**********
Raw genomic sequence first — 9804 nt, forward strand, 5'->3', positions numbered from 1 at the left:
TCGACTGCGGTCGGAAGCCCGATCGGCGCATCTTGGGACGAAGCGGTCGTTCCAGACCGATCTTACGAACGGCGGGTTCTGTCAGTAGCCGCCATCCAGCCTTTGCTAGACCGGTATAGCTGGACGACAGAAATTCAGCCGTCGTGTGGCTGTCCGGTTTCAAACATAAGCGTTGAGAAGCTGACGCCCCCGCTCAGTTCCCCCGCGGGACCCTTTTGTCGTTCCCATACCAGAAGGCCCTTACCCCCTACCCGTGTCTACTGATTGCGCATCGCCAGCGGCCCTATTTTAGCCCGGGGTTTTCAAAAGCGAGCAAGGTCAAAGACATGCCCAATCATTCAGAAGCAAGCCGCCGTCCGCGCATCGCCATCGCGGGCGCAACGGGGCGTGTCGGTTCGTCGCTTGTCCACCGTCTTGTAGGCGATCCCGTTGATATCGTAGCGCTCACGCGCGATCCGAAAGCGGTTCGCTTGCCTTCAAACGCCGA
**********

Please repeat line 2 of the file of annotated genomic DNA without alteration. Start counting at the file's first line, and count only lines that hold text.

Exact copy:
TCGACTGCGGTCGGAAGCCCGATCGGCGCATCTTGGGACGAAGCGGTCGTTCCAGACCGATCTTACGAACGGCGGGTTCTGTCAGTAGCCGCCATCCAGCCTTTGCTAGACCGGTATAGCTGGACGACAGAAATTCAGCCGTCGTGTGGCTGTCCGGTTTCAAACATAAGCGTTGAGAAGCTGACGCCCCCGCTCAGTTCCCCCGCGGGACCCTTTTGTCGTTCCCATACCAGAAGGCCCTTACCCCCTACCCGTGTCTACTGATTGCGCATCGCCAGCGGCCCTATTTTAGCCCGGGGTTTTCAAAAGCGAGCAAGGTCAAAGACATGCCCAATCATTCAGAAGCAAGCCGCCGTCCGCGCATCGCCATCGCGGGCGCAACGGGGCGTGTCGGTTCGTCGCTTGTCCACCGTCTTGTAGGCGATCCCGTTGATATCGTAGCGCTCACGCGCGATCCGAAAGCGGTTCGCTTGCCTTCAAACGCCGA